Negative ion generators or ionizers are electronic air cleaners that disperse negatively-charged air molecules, “called ions” into the air. The ion molecule has an extra electron that detaches and then reattaches to a dust molecule, giving it a charge. The negatively charged dust molecule then sticks to the nearest surface or object available. This new molecule must be removed from walls, ceilings, floors or furniture, or it can detach and become airborne again.
These ions are often produced with ultraviolet light. Electronic air cleaners use high voltage to create ions. Ozone and nitrogen oxide are toxic chemicals, which are often created in the process. Ozone, a known lung irritant, reacts to chemicals found in household cleaning products, paints, polishes, carpets and linoleum. These chemical reactions create harmful byproducts that can exacerbate allergies, asthma and lung disease. The EPA states that “relatively low amounts (of ozone) can cause chest pain, coughing, shortness of breath, and, throat irritation.” Comtech Research and HealthGlow make ionizers.
Atmospheric ozone forms a protective layer high above the earth that shields us from excessive exposure to ultraviolet (UV) rays. However, ozone in the air we breathe is a toxic gas that can be harmful. Ozone generators make ozone, a molecule composed of three oxygen atoms, increasing ozone concentration in indoor environments. Because ozone molecules are unstable, one atom can break off and combine with other molecules to create unwelcome indoor pollutants. These molecules adhere to any surface in the room, including walls and floors. High concentrations of ozone must be present for this bonding to occur. Claims have been made that ozone kills microbes and neutralizes toxic chemicals. But, according to the Environmental Protection Agency, “Available scientific evidence shows that, at concentrations that do not exceed public health standards, ozone is generally ineffective in controlling indoor air pollution.”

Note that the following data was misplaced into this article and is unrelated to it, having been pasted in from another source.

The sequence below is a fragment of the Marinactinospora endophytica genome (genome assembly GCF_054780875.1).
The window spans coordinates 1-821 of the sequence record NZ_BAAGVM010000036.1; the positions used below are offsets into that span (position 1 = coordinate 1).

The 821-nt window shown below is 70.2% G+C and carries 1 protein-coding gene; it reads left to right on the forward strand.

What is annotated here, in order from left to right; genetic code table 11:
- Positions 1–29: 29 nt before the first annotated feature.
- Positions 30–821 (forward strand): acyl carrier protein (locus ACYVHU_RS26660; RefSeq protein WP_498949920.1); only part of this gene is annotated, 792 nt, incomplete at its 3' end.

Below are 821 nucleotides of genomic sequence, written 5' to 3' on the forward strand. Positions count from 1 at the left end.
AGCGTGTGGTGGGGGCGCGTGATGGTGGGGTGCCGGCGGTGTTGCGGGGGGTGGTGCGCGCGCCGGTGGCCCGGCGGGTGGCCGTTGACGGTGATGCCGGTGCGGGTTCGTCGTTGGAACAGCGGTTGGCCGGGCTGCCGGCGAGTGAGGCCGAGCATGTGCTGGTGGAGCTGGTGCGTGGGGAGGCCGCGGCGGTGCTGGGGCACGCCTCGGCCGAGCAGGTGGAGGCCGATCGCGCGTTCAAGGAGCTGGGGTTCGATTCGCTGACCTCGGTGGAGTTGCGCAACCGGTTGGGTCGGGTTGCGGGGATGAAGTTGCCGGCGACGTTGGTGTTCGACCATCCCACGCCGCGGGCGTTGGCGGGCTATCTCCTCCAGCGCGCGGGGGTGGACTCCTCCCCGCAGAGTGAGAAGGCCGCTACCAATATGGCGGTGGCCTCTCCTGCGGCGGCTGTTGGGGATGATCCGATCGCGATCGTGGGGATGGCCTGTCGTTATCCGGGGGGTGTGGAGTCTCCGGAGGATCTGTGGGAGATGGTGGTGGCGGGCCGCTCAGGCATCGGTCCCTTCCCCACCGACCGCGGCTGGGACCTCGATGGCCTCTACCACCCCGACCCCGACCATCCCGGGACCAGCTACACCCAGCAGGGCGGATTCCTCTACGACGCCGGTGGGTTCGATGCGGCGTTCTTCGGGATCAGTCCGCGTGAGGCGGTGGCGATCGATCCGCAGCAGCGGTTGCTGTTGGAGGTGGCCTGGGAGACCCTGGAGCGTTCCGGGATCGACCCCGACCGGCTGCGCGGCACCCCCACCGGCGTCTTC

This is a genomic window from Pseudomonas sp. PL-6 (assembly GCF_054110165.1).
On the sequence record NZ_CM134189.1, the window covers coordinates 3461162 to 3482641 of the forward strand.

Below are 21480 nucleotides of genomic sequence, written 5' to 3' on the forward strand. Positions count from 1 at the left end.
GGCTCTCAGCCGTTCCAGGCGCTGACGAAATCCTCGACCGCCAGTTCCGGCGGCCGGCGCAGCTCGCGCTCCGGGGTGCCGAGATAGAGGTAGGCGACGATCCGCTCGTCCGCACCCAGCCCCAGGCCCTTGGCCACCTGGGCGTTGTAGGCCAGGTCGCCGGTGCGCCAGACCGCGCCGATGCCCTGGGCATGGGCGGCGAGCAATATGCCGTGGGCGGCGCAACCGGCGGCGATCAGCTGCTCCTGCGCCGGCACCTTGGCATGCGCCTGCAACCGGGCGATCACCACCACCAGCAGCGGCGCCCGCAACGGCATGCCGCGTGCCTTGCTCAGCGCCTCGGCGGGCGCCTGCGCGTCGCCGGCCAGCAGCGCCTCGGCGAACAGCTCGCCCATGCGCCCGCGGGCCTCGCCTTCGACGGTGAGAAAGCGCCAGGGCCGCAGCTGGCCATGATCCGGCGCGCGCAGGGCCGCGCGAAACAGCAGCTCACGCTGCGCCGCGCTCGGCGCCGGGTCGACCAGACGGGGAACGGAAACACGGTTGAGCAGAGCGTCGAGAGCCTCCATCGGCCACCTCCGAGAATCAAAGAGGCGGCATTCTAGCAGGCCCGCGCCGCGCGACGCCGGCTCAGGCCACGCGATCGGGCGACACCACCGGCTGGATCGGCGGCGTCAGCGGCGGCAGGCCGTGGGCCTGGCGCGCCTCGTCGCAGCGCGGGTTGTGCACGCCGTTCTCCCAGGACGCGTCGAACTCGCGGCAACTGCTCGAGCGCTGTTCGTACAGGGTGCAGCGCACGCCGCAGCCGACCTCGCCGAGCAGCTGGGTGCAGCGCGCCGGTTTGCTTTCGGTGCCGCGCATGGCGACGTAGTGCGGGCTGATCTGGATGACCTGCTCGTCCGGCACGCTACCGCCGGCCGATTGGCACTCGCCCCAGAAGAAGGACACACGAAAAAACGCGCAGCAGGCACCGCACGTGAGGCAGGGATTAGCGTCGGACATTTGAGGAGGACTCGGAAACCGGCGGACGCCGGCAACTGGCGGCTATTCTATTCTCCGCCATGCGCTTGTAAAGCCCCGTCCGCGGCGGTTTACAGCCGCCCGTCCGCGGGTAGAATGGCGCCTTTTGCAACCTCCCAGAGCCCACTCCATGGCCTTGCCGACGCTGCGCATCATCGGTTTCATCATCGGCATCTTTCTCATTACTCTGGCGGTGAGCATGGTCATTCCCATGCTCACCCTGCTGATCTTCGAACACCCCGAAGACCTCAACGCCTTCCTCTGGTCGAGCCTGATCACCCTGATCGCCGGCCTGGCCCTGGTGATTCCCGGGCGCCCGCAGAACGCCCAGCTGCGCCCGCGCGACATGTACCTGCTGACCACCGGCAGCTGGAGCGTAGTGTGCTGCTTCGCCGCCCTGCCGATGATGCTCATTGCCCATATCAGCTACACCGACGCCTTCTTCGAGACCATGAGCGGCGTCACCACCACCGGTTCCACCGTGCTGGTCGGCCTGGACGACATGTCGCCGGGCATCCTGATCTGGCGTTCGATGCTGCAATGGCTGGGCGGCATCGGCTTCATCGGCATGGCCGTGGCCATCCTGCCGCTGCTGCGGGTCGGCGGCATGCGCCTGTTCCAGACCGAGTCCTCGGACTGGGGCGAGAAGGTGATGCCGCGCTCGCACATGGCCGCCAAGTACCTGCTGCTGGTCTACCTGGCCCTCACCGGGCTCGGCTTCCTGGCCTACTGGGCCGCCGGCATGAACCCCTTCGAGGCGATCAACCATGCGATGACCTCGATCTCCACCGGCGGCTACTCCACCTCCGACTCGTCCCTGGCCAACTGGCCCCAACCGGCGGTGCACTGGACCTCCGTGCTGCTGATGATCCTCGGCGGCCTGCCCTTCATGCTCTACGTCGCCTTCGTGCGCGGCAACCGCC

Ozone is a known lung irritant that can inflame and damage the tissues of your lungs, making it difficult to breath. The EPA states that “relatively low amounts (of ozone) can cause chest pain, coughing, shortness of breath, and, throat irritation.” People with allergies and asthma are at increased risk of attacks when exposed to increased levels of ozone. Ozone can also aggravate chronic lung disease, including emphysema and bronchitis. Ozone in the heavens is important to our health and ozone in our indoor and outdoor environments can be dangerous to our health. Ozone is not an effective strategy in managing indoor air pollutants. Uvonair and Air Tiger make ozone generators.